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Past a present for city's 100th

A new book's nine authors found Largo has such a rich history that the hardest part was keeping to a word limit.

By TIFFANI SHERMAN
Published August 14, 2005


LARGO - It's kind of a 100th birthday present for Largo, a book about the city's history.

From Pines and Palmettos: A Portrait of Largo, Florida was supposed to be ready for the city of Largo's centennial on June 5, but writing 64,000 words turned out to be a little more difficult than the writers expected.

"It was more involved than we thought," said writing committee co-chair Marilyn Short of Largo. "It was very intense."

The nine-member committee spent 21/2 years researching, writing and editing 224 pages and choosing 276 pictures for the book. It was a team effort; no individual authors are listed.

"In the back we have a picture of nine people," said Elmer Williams, 65, president of the Largo Historical Society. "We did it all together."

The committee held most of their meetings at Largo Public Library, where they used the library's collection of primary sources, such as documents and newspapers. Committee members and other volunteers also recorded oral histories with Largo residents.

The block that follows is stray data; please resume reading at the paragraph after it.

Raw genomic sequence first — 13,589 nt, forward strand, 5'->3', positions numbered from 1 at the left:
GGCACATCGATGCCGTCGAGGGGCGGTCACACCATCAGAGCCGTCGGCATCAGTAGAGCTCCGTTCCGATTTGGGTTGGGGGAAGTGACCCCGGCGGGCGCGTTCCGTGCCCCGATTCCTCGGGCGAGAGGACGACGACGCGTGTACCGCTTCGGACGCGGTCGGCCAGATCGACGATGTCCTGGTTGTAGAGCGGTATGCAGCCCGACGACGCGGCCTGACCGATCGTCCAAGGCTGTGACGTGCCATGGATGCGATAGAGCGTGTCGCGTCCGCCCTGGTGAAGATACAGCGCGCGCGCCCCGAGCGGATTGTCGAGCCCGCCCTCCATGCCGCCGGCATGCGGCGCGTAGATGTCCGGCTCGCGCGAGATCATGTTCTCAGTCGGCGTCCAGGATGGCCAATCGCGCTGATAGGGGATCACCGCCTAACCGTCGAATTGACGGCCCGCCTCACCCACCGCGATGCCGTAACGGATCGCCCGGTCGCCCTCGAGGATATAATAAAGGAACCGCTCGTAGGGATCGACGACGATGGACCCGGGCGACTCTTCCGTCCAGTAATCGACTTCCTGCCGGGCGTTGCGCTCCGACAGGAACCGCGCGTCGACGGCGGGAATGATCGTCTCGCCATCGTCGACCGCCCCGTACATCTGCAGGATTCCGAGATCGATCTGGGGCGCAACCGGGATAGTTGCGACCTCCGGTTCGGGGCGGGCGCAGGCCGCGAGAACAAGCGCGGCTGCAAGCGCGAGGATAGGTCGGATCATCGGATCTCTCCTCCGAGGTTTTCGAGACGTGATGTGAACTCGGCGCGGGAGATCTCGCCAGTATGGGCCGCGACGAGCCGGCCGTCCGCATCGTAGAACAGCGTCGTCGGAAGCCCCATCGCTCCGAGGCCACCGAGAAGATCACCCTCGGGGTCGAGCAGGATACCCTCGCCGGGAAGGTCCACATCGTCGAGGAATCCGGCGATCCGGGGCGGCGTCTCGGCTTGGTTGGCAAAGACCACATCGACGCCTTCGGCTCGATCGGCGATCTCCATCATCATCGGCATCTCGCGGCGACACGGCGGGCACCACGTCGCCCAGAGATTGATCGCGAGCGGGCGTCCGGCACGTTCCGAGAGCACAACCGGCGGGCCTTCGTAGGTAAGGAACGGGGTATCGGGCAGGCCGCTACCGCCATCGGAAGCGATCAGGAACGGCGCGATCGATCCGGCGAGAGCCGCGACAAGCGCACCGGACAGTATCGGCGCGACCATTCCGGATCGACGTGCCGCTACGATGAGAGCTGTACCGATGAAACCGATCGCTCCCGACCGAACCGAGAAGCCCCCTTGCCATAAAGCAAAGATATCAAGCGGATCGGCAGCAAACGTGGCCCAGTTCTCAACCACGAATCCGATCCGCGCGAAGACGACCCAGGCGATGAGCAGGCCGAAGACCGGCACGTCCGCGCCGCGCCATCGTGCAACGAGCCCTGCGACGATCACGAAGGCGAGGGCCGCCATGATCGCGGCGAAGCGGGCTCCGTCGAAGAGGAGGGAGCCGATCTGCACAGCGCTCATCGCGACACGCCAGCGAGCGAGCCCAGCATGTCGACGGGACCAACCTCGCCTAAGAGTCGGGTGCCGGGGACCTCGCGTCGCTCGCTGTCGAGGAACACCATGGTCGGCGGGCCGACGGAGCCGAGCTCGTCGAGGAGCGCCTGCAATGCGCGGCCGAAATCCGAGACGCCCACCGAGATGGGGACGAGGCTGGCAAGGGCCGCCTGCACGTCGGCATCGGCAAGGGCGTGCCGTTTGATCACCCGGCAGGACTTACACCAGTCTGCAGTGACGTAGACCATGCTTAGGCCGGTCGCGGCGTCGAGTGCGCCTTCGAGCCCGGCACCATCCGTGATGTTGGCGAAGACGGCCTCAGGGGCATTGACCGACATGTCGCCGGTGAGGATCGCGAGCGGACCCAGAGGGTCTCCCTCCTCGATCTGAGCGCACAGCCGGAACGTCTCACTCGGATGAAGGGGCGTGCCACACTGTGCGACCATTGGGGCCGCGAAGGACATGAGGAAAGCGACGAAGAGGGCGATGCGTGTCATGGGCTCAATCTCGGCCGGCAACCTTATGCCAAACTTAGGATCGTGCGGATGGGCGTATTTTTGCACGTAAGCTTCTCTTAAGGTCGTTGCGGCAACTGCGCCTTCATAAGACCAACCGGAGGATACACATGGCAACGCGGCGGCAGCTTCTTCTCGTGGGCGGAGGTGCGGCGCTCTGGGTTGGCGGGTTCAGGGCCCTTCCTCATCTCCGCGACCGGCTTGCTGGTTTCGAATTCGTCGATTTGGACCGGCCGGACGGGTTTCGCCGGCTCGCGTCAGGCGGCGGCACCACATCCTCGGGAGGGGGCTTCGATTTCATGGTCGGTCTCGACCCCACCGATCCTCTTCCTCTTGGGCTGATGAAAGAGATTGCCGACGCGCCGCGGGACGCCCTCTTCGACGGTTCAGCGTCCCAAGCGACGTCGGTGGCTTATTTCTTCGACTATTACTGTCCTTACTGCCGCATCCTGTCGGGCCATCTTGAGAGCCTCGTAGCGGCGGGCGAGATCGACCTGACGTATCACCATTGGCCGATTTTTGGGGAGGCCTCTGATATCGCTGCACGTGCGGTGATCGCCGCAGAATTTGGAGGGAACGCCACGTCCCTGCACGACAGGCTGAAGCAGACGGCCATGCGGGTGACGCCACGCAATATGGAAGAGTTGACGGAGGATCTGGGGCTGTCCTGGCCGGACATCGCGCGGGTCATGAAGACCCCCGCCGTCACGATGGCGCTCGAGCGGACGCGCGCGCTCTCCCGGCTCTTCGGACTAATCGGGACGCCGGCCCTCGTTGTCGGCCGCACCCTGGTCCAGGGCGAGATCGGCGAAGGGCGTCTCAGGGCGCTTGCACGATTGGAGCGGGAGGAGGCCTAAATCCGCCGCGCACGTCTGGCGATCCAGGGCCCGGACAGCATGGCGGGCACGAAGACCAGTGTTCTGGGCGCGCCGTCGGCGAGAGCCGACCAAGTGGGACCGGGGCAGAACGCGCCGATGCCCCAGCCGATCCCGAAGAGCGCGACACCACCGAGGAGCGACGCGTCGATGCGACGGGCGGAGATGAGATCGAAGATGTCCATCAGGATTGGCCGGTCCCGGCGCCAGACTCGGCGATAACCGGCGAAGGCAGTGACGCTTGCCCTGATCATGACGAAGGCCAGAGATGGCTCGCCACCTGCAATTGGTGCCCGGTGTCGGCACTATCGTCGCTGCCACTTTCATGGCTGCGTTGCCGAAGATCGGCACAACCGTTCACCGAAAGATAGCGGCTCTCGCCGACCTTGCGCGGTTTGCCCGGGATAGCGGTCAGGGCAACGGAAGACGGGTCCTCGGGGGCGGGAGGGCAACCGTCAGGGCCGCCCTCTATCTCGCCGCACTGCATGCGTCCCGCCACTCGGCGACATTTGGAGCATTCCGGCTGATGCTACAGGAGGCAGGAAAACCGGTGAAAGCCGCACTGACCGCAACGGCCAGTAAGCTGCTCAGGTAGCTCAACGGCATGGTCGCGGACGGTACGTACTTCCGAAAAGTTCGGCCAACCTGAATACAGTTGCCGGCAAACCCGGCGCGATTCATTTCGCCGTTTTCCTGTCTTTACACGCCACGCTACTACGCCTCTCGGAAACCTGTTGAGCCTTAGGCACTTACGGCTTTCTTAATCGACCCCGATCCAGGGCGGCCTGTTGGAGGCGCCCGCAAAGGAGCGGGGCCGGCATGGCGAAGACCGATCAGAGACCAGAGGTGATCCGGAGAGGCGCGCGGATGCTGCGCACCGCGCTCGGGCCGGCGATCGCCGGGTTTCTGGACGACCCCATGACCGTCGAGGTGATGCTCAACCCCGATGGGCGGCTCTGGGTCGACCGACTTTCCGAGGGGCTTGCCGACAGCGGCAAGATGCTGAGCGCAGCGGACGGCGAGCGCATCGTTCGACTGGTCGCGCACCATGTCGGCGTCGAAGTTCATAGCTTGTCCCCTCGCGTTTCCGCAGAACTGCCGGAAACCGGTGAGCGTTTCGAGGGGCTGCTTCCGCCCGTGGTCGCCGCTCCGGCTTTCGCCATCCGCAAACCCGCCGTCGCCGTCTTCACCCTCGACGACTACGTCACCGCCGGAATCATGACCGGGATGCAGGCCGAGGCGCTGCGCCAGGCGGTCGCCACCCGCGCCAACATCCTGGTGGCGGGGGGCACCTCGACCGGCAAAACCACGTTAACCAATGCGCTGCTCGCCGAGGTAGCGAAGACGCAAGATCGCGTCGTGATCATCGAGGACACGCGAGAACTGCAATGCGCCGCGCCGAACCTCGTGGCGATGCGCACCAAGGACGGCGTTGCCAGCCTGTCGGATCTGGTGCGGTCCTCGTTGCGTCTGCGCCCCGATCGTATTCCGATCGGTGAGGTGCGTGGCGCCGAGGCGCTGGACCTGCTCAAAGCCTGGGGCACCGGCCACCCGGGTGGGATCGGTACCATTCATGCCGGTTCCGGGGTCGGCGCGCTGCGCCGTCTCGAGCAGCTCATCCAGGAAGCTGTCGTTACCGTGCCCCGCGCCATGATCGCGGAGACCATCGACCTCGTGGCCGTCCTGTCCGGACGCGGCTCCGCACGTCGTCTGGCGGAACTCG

"I learned quite a few things about my hometown," Short said. The retired former legal secretary has lived in the Largo area for more than 50 years.

Deciding what to leave out posed a problem. "We probably could have had five or six more books," Short said.

"We found out we are pretty wordy people," Williams said. When each committee member had finished his or her first assignment, they were 20,000 words over their limit with three chapters still left to write.

"Some of my favorite stories didn't make the book," he said.

What did make the book fits into seven chapters, each covering about 20 years of Largo history. City mottos serve as the chapter titles. "Setting the Stage" runs from prehistoric times, followed by "A Town is Born," covering the town's founding. "A Citrus City," "Fair City," "Hub of Peerless Pinellas," "The Clean Air Capital," and "The City of Progress" follow. The last is the city's current motto.

The book is available at the Largo Public Library bookstore, the Chamber of Commerce and Heritage Village. The hardcover book sells for $45.96 including tax, and a limited number of leatherbound and numbered volumes are available for $107.

"We have a tremendous loan to pay back," Williams said. Fifth Third Bank paid $48,000 to fund the project with a no-interest loan.

The book's title came from what many of the town's first settlers said about the area when they arrived and found nothing but pines and palmettos.

Williams said finding the perfect title wasn't an easy task. "We probably had 20 titles," he said.

"We're all still speaking, which I think is an accomplishment," Williams said with a chuckle. "It was much harder than we thought writing a book would be."

[Last modified August 14, 2005, 00:53:19]


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